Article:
How to clean a mattress | Real Homes

How to clean a mattress

These easy tips on how to clean a mattress will help you bring your mattress back to its former spotless glory

How to clean a mattress: Woman sleeping on mattress
(Image credit: Shutterstock)

Do you know how to clean a mattress? Actually, our first question should probably be: do you know that you ought to clean your mattress regularly? Mattresses are one of the most used items in your home – in fact, you spend a third of your life on your mattress. Bearing that in mind, mattresses absorb the sweat and dead skin cells we shed (nice) and do get stained (sorry, but c'est la vie).

Fortunately, mattresses can be cleaned many times before they need to be replaced, but there is a right and wrong way to go about the cleaning. Follow our guide to get your mattress sparkling clean again.

Pssst, even if you have a mattress topper or mattress protector, it’s still very important to regularly clean yours – at the very least it will make your bedroom feel fresher. 

Find more cleaning tips and advice on our dedicated hub page...

You will need:

1. How to clean a mattress to get rid of dust mites

Airing the bed every morning is one way to get rid of dust mites – or at least limit them; you can find more ways to be rid of them in our guide. If you have a steam cleaner, use it to clean your mattress: go over the mattress before you vacuum, to help kill and remove dust mites that might be lurking. We've rounded up the best steam cleaners in our buying guide. 

2. Arm yourself with a vacuum to clean a mattress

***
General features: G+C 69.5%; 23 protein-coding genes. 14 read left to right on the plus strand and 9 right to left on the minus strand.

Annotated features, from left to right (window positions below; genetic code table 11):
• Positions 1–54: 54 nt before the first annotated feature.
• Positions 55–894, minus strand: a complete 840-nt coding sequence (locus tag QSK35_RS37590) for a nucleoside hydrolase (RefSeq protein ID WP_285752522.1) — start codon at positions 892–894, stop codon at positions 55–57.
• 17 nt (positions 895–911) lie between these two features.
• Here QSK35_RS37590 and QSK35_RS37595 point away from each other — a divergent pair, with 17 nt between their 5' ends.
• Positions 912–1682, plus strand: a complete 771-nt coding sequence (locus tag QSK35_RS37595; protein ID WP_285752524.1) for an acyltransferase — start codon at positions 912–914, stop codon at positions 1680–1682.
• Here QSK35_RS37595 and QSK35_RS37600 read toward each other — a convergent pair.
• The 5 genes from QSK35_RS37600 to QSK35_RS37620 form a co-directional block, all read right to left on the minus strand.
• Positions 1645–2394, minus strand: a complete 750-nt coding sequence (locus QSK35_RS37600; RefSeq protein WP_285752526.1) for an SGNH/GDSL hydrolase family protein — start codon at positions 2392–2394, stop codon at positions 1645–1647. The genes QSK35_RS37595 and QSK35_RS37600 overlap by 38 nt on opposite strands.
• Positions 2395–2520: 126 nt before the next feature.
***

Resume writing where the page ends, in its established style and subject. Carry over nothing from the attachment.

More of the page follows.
Remove your bed sheets and mattress cover and vacuum the mattress vigorously, using an attachable crevice tool to really get into any grooves. This will remove any leftover food crumbs, dirt, dust and pet hair (yes, we know you let them up there) that’s been building up. Vacuum the sides of the mattress, too.

We've got more vacuuming tips in our guide to how to vacuum (yup, there are techniques to mastering it like a pro).

3. How to clean a mattress with baking soda and vinegar

Exactly how you clean will depend on what type of stain you’re trying to remove. It’s likely to be bodily fluid – sweat, urine, blood (see below) – and they are probably not going to be fresh stains, which will make the removal process a little harder.

However, for an all over mattress spring clean, spraying the mattress with anti-bacterial white vinegar and then sprinkle it with baking soda (bicarbonate of soda is the same). Let it bubble and place a towel over it for a couple of hours. Vacuum up any residual baking soda and allow to air dry. The smell of vinegar will disappear as the mattress dries. Find more ways to clean your house with vinegar in our guide.

4. Use washing detergent to clean a mattress of sweaty smells

Mix 2oz of powdered detergent with 300ml of warm water, mix well until soap suds form. Apply a thin layer onto the mattress and rub in with a sponge. Keep rubbing until any visible stains starts to fade; otherwise, just work up a good lather. Remove any remaining detergent with a clean sponge. Leave to dry completely or use a hair dryer, holding 50cm above the stain, to help speed up this process.

5. Mattress stains and how to tackle them

What you use to clean a stain does depend on what caused it. 

Below, we take a look at each stain in detail, but if you're in a hurry, these quick tips will help.

If we’re talking tea or coffee spills, dab at the stain with a baking soda solution (115g in 600ml of water). Leave for half an hour. Rinse by dabbing with clean water.

Blood left its mark? Dab with cold water (never hot water), and if that doesn’t do the job, try a baking soda solution, as above.

If it’s other bodily fluids that have caused the stain, use a washing-up liquid solution on a clean cloth.

The golden rules whatever you’re removing? Never scrub, but dab, and don’t get the mattress more wet than you need to.

6. How to clean a mattress of urine stains

Soak up the urine by blotting with paper towels, applying pressure to reach the deeper layers. Spray the stain with a white vinegar solution (two parts warm water, one part white vinegar). Blot with a paper towel. Repeat two or three times to remove the stain and smell. Allow to air dry.